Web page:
• The black soils are made up of extremely fine i.e. clayey material.
They are well-known for their capacity to hold moisture. In addition,
they are rich in soil nutrients, such as calcium carbonate, magnesium,
potash and lime.
• These soils are generally poor in phosphoric contents. They develop
deep cracks during hot weather, which helps in the proper aeration of
Red and Yellow Soil
• Red soil develops on crystalline igneous rocks in areas of low rainfall
in the eastern and southern parts of the Deccan plateau.
• These soils develop a reddish colour due to diffusion of iron in
crystalline and metamorphic rocks. It looks yellow when it occurs in a
• Laterite has been derived from the Latin word ‘later’ which means
brick. The laterite soil develops in areas with high temperature and
heavy rainfall. This is the result of intense leaching due to heavy rain.
• This soil is very useful for growing tea and coffee. Red laterite soils in
Tamil Nadu, Andhra Pradesh and Kerala are more suitable for crops
like cashew nut.
• Humus content of the soil is low because most of the microorganisms, particularly the decomposers, like bacteria, get destroyed
due to high temperature.
• Arid soils range from red to brown in colour. They are generally sandy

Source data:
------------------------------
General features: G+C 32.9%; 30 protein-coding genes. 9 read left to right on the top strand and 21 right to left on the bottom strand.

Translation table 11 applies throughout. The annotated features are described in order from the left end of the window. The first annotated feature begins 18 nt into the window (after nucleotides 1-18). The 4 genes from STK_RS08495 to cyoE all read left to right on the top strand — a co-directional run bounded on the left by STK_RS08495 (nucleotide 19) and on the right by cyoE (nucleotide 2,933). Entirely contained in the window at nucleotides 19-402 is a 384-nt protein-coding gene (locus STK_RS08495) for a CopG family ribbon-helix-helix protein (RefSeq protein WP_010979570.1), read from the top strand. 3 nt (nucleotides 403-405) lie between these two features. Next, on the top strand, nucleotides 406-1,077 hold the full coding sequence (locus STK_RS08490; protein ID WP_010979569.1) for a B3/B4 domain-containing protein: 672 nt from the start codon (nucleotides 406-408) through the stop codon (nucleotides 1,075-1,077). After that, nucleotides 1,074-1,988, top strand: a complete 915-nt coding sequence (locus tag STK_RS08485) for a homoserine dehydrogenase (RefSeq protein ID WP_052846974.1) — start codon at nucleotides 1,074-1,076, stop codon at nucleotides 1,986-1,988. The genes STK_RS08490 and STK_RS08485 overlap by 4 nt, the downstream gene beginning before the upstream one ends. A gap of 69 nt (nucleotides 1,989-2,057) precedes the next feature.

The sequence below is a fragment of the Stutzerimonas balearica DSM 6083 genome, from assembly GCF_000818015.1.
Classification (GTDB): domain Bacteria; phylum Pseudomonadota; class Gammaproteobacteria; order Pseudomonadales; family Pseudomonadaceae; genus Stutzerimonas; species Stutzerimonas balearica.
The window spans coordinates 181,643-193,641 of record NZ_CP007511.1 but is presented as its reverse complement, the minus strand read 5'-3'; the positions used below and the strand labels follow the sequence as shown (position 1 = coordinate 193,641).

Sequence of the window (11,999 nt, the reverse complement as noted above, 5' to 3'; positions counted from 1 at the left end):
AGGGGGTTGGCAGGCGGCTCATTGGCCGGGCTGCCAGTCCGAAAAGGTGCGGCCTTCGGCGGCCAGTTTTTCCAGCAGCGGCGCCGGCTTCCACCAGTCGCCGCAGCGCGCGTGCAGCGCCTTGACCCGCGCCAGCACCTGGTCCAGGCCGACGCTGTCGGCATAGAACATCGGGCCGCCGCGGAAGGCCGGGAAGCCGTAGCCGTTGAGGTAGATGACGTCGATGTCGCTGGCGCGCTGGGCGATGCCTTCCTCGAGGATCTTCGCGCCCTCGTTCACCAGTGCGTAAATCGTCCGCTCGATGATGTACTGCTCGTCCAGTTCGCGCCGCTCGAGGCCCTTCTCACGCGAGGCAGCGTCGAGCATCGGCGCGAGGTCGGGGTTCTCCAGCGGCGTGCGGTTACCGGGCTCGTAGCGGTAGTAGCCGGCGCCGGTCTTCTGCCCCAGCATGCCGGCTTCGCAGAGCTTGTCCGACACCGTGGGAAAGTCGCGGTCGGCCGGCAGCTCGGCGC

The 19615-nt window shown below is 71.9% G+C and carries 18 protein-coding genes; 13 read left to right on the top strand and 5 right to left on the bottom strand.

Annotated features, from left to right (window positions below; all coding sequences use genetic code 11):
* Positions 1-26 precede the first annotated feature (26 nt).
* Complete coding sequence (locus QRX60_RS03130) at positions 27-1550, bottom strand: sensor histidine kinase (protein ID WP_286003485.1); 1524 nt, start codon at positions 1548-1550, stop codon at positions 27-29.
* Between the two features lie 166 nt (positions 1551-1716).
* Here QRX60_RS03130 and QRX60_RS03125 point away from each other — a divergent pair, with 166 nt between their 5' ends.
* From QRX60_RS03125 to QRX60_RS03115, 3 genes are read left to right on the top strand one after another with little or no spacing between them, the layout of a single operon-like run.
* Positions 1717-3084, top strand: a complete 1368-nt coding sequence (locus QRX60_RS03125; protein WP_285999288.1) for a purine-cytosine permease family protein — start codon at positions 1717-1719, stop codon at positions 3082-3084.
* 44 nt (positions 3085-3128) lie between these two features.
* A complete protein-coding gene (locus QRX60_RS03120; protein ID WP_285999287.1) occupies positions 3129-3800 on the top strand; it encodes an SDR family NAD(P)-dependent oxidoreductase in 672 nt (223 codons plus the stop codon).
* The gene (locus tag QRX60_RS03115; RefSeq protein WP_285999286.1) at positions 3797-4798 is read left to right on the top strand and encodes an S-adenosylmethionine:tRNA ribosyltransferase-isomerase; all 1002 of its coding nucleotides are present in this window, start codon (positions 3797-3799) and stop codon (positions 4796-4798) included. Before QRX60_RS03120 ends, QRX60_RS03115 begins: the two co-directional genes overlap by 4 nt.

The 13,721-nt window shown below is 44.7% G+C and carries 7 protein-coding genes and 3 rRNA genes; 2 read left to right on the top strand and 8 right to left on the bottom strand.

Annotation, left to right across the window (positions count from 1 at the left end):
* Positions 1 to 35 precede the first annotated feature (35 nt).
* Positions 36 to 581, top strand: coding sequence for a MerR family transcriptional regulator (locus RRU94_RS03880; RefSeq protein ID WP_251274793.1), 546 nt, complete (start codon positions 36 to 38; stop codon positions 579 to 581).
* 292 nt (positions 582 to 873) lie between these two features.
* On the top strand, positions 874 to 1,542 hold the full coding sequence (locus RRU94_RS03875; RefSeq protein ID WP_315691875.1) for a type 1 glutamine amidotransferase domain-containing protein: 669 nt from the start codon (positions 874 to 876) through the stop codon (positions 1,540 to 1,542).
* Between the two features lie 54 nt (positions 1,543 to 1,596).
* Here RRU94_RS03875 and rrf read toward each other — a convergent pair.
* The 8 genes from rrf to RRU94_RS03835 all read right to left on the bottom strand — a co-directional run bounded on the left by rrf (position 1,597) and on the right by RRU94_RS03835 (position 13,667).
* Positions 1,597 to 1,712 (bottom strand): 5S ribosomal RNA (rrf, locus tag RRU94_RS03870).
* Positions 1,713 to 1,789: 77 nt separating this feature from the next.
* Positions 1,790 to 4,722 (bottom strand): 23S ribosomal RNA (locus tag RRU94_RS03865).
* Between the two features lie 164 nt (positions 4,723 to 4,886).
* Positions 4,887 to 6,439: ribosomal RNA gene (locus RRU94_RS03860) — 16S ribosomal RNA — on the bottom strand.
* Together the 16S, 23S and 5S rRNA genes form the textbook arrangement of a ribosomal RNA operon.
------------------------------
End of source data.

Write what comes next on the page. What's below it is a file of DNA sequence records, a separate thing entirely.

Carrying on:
in texture and saline in nature. In some areas the salt content is very
high and common salt is obtained by evaporating the water.
• The lower horizons of the soil are occupied by Kankar because of the
increasing calcium content downwards. The Kankar layer formations
in the bottom horizons restrict the infiltration of water.
• Due to the dry climate, high temperature, evaporation is faster and
the soil lacks humus and moisture.
• These soils are found in the hilly and mountainous areas where
sufficient rain forests are available.
• They are loamy and silty in valley sides and coarse grained in the
upper slopes. In the snow covered areas of Himalayas, these soils
experience denudation and are acidic with low humus content.
The denudation of the soil cover and subsequent washing down is
described as soil erosion. The processes of soil formation and erosion,
go on simultaneously and generally there is a balance between the two.
Sometimes, this balance is disturbed due to human activities like
deforestation, over-grazing, construction and mining etc.,
The running water cuts through the clayey soils and makes deep
channels as gullies. The land becomes unfit for cultivation and is known
as bad land. In the Chambal basin such lands are called ravines.
Sometimes water flows as a sheet over large areas down a slope. In such
cases the top soil is washed away. This is known as sheet erosion. Wind
blows loose soil off flat or sloping land known as wind erosion. Soil
erosion is also caused due to defective methods of farming. Ploughing in
a wrong way i.e. up and down the slope form channels for the quick
flow of water leading to soil erosion.